A clinical audit of the utilisation of red cell products in elective total hip replacement surgery
Background. Previous studies have documented a marked variation in transfusion practice for total hip replacement (THR) surgery.
Objective. To audit red cell product utilisation for THR at two Western Cape tertiary referral hospitals (HY and HG).
Methods. The folders of 207 consecutive patients undergoing elective THR surgery from January 2013 to December 2013 were reviewed. Information relating to age, sex, clinical observations, indications for surgery, pre- and postoperative haemoglobin (Hb) values, comorbidities, length of hospital stay and transfusion history was recorded.
Results. The transfusion rate at HY (41.6%) was significantly higher than that at HG (10.0%). The mean postoperative Hb in the transfused patients at HG was 8.3 g/dL v. 9.1 g/dL at HY. Females had a significantly higher transfusion rate (33.0%) than males (15.0%) (p<0.05), and the mean age of transfused patients was significantly greater than that of untransfused patients (p<0.005). Although patients with comorbidities had a higher transfusion rate than those without, this did not reach statistical significance. Of 120 patients with complete data, 113 (94.2%) had a blood bank order, of which the vast majority, 102/113 (90.3%), were group-and-screen (G&S) requests; 29/113 (25.7%) were converted to a full crossmatch.Conclusions. Overall, the transfusion rate for both hospitals was 25.8%, which is well within published rates. A guideline Hb trigger of 8.0 g/dL is recommended as per published guidelines, with the caveat that the clinical judgement of the attending clinician whether a transfusion is indicated is paramount. Causes of preoperative anaemia should be investigated and treated. Routine cross-matching preoperatively is unnecessary, and a G&S order is sufficient.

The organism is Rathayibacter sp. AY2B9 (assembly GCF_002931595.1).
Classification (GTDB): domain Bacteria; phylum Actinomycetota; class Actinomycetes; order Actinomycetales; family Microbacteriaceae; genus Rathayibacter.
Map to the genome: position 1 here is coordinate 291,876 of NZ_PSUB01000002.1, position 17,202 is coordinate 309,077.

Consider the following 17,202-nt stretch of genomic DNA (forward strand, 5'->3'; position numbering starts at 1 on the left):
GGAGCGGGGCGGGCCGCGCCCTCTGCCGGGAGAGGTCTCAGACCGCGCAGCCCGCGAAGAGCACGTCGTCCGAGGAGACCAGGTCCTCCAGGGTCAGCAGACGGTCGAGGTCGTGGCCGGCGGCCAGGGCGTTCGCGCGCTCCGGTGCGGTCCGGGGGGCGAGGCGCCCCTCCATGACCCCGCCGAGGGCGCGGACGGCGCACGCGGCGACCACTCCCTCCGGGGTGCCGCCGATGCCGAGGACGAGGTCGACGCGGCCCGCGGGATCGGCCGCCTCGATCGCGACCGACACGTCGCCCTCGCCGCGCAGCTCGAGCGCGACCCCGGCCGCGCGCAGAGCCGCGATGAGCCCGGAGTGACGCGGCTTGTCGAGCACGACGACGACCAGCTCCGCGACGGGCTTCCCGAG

Yvonne Grace Peters, Western Province Blood Transfusion Service, Pinelands, Cape Town, South Africa; Department of Biomedical Sciences, Faculty of Health and Wellness Sciences, Cape Peninsula University of Technology, Bellville, Cape Town, South Africa
Arthur Bird, Western Province Blood Transfusion Service, Pinelands, Cape Town, South Africa
Greg R M Bellairs, Western Province Blood Transfusion Service, Pinelands, Cape Town, South Africa
Glenda Mary Davison, Department of Biomedical Sciences, Faculty of Health and Wellness Sciences, Cape Peninsula University of Technology, Bellville, Cape Town, South Africa
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Date published: 2016-07-11
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